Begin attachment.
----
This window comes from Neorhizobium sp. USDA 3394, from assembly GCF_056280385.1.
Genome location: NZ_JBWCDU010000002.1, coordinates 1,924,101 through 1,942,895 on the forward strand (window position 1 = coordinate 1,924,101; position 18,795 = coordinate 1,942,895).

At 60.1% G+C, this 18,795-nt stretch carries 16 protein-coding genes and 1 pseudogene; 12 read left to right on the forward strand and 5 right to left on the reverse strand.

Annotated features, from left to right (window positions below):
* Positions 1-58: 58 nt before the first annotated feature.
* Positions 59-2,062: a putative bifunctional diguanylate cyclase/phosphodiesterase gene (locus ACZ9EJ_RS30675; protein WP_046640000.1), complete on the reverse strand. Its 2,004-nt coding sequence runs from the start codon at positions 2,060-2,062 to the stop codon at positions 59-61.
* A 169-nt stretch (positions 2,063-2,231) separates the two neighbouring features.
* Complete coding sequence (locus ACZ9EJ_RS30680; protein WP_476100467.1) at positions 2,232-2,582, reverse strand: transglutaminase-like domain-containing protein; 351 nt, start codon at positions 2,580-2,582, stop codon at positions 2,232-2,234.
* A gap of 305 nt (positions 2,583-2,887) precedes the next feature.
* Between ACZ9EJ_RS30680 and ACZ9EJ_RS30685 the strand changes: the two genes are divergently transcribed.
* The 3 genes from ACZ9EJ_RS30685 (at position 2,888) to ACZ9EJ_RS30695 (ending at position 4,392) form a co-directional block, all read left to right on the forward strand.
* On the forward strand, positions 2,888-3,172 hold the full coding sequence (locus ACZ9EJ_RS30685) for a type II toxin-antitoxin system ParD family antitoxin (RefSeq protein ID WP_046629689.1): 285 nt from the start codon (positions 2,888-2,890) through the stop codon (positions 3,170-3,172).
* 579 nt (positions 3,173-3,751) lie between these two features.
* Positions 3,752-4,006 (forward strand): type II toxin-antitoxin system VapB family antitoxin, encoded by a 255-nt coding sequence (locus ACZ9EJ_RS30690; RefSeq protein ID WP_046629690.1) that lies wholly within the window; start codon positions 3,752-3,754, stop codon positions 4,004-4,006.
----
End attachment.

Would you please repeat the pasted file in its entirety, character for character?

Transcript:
This window comes from Neorhizobium sp. USDA 3394, from assembly GCF_056280385.1.
Genome location: NZ_JBWCDU010000002.1, coordinates 1,924,101 through 1,942,895 on the forward strand (window position 1 = coordinate 1,924,101; position 18,795 = coordinate 1,942,895).

At 60.1% G+C, this 18,795-nt stretch carries 16 protein-coding genes and 1 pseudogene; 12 read left to right on the forward strand and 5 right to left on the reverse strand.

Annotated features, from left to right (window positions below):
* Positions 1-58: 58 nt before the first annotated feature.
* Positions 59-2,062: a putative bifunctional diguanylate cyclase/phosphodiesterase gene (locus ACZ9EJ_RS30675; protein WP_046640000.1), complete on the reverse strand. Its 2,004-nt coding sequence runs from the start codon at positions 2,060-2,062 to the stop codon at positions 59-61.
* A 169-nt stretch (positions 2,063-2,231) separates the two neighbouring features.
* Complete coding sequence (locus ACZ9EJ_RS30680; protein WP_476100467.1) at positions 2,232-2,582, reverse strand: transglutaminase-like domain-containing protein; 351 nt, start codon at positions 2,580-2,582, stop codon at positions 2,232-2,234.
* A gap of 305 nt (positions 2,583-2,887) precedes the next feature.
* Between ACZ9EJ_RS30680 and ACZ9EJ_RS30685 the strand changes: the two genes are divergently transcribed.
* The 3 genes from ACZ9EJ_RS30685 (at position 2,888) to ACZ9EJ_RS30695 (ending at position 4,392) form a co-directional block, all read left to right on the forward strand.
* On the forward strand, positions 2,888-3,172 hold the full coding sequence (locus ACZ9EJ_RS30685) for a type II toxin-antitoxin system ParD family antitoxin (RefSeq protein ID WP_046629689.1): 285 nt from the start codon (positions 2,888-2,890) through the stop codon (positions 3,170-3,172).
* 579 nt (positions 3,173-3,751) lie between these two features.
* Positions 3,752-4,006 (forward strand): type II toxin-antitoxin system VapB family antitoxin, encoded by a 255-nt coding sequence (locus ACZ9EJ_RS30690; RefSeq protein ID WP_046629690.1) that lies wholly within the window; start codon positions 3,752-3,754, stop codon positions 4,004-4,006.